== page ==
When Trigorin reenters, Konstantin leaves in tears. Trigorin asks Arkadina if they can stay at the estate. She flatters and cajoles him until he agrees to return with her to Moscow. After she has left the room, Nina comes to say her final goodbye to Trigorin and to inform him that she is running away to become an actress, against her parents' wishes.
They kiss passionately and make plans to meet again in Moscow. Act IV[ edit ] Act IV takes place during the winter two years later, in the drawing room that has been converted to Konstantin's study.
Masha has finally accepted Medvedenko's marriage proposal, and they have a child together, though Masha still nurses an unrequited love for Konstantin. Various characters discuss what has happened in the two years that have passed: Nina and Trigorin lived together in Moscow for a time until he abandoned her and went back to Arkadina. Nina never achieved any real success as an actress, and is currently on a tour of the provinces with a small theatre group.
Konstantin has had some short stories published, but is increasingly depressed.
Sorin's health is still failing, and the people at the estate have telegraphed for Arkadina to come for his final days. Most of the play's characters go to the drawing room to play a game of bingo. Konstantin does not join them, and spends this time working on a manuscript at his desk. After the group leaves to eat dinner, Konstantin hears someone at the back door.
He is surprised to find Nina, whom he invites inside. Nina tells Konstantin about her life over the last two years.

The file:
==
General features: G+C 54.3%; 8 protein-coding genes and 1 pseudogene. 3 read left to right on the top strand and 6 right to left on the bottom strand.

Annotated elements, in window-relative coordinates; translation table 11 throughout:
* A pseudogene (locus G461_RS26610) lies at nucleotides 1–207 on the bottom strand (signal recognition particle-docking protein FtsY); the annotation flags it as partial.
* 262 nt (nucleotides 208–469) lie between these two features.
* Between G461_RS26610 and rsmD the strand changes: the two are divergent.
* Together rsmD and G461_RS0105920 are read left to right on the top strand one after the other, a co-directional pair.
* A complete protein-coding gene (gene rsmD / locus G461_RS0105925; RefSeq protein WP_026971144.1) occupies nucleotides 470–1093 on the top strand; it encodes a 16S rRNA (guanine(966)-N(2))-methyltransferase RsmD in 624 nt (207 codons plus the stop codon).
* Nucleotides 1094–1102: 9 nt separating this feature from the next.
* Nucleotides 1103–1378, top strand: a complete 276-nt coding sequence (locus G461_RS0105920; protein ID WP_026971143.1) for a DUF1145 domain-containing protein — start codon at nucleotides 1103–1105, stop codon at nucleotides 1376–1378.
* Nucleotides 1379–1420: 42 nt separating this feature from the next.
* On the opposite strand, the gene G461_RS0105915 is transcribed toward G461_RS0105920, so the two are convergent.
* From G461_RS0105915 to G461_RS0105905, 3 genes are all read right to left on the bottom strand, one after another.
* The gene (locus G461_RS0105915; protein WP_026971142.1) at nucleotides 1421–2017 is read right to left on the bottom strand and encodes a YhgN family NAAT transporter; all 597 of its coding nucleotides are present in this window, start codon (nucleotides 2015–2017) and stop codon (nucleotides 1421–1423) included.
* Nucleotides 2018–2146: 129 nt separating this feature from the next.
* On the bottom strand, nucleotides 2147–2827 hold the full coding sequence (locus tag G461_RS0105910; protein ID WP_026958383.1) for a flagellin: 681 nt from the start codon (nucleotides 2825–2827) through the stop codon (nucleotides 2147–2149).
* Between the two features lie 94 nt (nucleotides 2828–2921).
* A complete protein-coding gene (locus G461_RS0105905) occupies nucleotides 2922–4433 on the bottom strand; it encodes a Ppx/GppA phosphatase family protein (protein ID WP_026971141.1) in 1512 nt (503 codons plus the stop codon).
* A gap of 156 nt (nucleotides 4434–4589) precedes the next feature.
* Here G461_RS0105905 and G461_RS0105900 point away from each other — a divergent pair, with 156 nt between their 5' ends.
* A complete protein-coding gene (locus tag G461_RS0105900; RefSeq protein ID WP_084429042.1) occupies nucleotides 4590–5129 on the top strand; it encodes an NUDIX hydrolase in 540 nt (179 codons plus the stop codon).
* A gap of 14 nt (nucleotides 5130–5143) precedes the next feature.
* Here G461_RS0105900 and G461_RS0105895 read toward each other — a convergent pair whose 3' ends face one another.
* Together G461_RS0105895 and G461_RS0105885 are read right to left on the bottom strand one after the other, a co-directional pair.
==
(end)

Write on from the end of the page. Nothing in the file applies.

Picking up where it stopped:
She starts to compare herself to the seagull that Konstantin killed in Act II, then rejects that and says "I am an actress. Konstantin pleads with her to stay, but she is in such disarray that his pleading means nothing.
She embraces Konstantin, and leaves. Despondent, Konstantin spends two minutes silently tearing up his manuscripts before leaving the study. The group reenters and returns to the bingo game. There is a sudden gunshot from off-stage, and Dorn goes to investigate. He returns and takes Trigorin aside.
Dorn tells Trigorin to somehow get Arkadina away, for Konstantin has just shot himself. Petersburg[ edit ] The first night of The Seagull on 17 October at the Alexandrinsky Theatre in Petersburg was a disaster, booed by the audience. The hostile audience intimidated Vera Komissarzhevskaya so severely that she lost her voice. Some considered her the best actor in Russia and who, according to Chekhov, had moved people to tears as Nina in rehearsal. The Seagull impressed the playwright and friend of Chekhov Vladimir Nemirovich-Danchenkohowever, who said Chekhov should have won the Griboyedov prize that year for The Seagull instead of himself.
Moscow Art Theatre production of The Seagull Nemirovich overcame Chekhov's refusal to allow the play to appear in Moscow and convinced Stanislavski to direct the play for their innovative and newly founded Moscow Art Theatre in In the first act something special started, if you can so describe a mood of excitement in the audience that seemed to grow and grow.
Most people walked through the auditorium and corridors with strange faces, looking as if it were their birthday and, indeed, dear God I'm not joking it was perfectly possible to go up to some completely strange woman and say: Stanislavski's attention to psychological realism and ensemble playing coaxed the buried subtleties from the play and revived Chekhov's interest in writing for the stage.
Chekhov's unwillingness to explain or expand on the script forced Stanislavski to dig beneath the surface of the text in ways that were new in theatre. It also featured Chiwetel Ejiofor and Art Malik.
The production was directed by Ian Ricksonand received great reviews, including The Metro Newspaper calling it "practically perfect". Garai in particular received rave reviews, The Independent calling her a "woman on the edge of stardom",  and the London Evening Standard calling her "superlative", and stating that the play was "distinguished by the illuminating, psychological insights of Miss Garai's performance.